In a recent blog post, literary agent Nathan Bransford wrote of on-demand printing and distribution:
“No warehouses, no catalogs, no print runs. Online vendors, as we’ve seen, will sell anything. In this scenario, does the Author of the Future, especially one with a built-in audience, really need a publisher? Well… yes. Maybe.”
Bransford goes on to argue in favor of the author/publisher relationship, stating that the role of the publisher lies in the dirty work – copy editing, cover design, distribution, marketing, etc. We know that writing and publishing is often the easy part – the real execution comes in getting books effectively into the marketplace. That is where real self-publishing options stand out. Be prepared to pay for the services you and your publishing consultant determine best suited for your goals. In the long-run, you’ll thank your self. And so will the readers who have the privilege of enjoying your work.
Bransford: “But publishers would have to be extremely author-friendly — they would be providing a service, not relying on their traditional role as gatekeepers and distributors. Publishers won’t be able to rely, as they have traditionally, on the fact that authors need them in order to reach their audience, just as authors won’t be able to rely on publishers losing money on most of the books they publish.”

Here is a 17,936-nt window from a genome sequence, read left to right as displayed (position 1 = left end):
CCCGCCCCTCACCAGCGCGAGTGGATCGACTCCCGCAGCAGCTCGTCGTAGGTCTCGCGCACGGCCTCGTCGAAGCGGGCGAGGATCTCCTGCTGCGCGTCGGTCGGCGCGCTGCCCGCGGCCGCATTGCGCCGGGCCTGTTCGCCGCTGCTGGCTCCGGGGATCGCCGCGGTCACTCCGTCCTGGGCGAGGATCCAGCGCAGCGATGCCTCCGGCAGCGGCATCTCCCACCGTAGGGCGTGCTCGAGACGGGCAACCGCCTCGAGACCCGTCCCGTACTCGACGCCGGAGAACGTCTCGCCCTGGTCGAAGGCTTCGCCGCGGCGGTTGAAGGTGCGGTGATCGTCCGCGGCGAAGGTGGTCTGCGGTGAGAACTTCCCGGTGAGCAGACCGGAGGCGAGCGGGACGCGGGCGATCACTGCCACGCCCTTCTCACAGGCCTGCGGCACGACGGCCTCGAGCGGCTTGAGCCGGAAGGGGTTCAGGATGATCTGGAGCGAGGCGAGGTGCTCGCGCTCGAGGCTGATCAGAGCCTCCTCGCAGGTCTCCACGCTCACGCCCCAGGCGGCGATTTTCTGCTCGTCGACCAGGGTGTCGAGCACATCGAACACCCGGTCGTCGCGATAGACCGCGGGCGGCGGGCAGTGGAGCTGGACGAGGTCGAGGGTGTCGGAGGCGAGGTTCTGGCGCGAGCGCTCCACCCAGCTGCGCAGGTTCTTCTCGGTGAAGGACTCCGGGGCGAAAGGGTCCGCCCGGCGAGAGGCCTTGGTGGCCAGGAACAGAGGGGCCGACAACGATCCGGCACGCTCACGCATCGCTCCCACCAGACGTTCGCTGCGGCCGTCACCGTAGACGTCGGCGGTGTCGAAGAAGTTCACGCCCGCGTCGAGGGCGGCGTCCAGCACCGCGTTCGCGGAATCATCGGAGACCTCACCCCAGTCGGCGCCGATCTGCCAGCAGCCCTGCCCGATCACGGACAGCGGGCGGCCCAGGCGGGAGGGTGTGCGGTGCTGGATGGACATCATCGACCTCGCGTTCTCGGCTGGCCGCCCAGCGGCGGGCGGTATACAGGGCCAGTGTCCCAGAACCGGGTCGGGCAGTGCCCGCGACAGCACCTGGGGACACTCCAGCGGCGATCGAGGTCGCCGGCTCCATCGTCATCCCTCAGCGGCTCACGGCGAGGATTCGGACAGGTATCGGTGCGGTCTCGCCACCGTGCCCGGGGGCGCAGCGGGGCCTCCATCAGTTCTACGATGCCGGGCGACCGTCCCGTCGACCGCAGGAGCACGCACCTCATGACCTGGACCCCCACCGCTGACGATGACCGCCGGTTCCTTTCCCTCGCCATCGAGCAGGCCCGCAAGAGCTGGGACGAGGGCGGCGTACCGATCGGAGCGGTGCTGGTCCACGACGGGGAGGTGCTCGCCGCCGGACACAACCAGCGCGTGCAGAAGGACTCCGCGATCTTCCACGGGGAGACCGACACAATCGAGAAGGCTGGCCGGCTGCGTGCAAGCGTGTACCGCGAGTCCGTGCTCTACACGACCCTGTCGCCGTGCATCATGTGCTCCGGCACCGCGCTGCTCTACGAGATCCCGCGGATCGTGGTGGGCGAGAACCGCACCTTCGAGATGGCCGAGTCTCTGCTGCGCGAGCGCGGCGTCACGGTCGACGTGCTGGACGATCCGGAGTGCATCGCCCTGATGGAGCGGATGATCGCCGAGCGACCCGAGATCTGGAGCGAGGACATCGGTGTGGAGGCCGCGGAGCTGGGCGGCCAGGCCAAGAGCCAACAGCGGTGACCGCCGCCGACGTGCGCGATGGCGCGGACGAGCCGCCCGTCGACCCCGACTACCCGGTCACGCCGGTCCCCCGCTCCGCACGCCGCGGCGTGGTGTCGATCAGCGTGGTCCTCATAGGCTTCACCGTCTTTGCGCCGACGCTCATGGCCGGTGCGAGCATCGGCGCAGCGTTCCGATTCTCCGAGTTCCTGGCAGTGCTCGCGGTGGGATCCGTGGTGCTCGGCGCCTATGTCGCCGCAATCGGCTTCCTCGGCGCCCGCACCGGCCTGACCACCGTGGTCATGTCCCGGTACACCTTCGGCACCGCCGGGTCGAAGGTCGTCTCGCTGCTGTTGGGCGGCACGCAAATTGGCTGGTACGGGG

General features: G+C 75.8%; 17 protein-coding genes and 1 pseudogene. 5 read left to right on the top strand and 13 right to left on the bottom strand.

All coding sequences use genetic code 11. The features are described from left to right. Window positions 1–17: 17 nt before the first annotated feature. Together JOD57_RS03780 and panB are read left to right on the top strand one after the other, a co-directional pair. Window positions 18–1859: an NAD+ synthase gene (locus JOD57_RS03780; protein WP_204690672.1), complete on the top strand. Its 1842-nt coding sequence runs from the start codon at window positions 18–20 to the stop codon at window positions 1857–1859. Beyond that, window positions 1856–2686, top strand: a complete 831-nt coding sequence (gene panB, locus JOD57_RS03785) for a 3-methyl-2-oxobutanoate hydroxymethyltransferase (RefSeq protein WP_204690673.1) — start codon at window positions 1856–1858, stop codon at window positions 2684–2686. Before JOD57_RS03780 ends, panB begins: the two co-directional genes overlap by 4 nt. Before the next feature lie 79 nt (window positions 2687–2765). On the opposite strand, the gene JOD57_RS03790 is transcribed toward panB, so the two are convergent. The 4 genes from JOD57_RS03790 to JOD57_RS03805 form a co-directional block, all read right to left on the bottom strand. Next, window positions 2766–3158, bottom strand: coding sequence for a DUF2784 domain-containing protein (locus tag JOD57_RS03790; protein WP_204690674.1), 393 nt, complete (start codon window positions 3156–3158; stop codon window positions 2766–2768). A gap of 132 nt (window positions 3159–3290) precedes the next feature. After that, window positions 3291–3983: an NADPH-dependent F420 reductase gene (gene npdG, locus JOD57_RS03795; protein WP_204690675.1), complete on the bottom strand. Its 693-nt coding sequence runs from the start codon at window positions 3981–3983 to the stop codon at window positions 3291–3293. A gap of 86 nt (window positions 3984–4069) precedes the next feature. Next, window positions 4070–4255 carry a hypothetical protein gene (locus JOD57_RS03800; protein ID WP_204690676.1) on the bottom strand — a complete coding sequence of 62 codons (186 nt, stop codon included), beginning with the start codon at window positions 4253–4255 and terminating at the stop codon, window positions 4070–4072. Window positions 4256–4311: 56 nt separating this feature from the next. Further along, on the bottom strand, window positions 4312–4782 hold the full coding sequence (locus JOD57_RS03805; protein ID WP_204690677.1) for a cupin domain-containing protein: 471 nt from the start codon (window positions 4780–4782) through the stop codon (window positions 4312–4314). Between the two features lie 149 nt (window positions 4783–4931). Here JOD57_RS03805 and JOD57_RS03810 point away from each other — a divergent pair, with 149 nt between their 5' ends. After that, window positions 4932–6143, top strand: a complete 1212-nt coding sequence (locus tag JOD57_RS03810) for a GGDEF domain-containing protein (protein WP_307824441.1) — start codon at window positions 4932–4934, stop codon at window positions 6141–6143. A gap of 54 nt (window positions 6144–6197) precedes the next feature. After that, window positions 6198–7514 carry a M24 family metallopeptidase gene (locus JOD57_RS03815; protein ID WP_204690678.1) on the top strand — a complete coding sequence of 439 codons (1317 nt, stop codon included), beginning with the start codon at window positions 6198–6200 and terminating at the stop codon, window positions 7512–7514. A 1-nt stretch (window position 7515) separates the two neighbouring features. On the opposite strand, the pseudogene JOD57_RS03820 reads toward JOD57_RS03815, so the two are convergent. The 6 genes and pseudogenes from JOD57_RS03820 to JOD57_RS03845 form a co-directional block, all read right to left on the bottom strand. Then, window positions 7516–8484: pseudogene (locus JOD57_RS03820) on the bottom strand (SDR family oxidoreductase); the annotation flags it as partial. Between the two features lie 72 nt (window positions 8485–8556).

Keep your eyes and ears open. Self-publishing is on the way.
– Karl Schroeder
One thought on “Self-publishing – Authors become the Gatekeepers”
Writer, publisher, marketer –each has his own role and function to climb up to success. But most likely, a big factor on achieving success is ironing out a strategic book marketing plan. There are numerous promising publishing houses, but their expertise won’t be effective if strategic plans are vague. Writer, publisher, and marketer mus work hand in hand to come up with a campaign strong enough to sustain the attention of the market.
Keep on writing, we believe in you–always.
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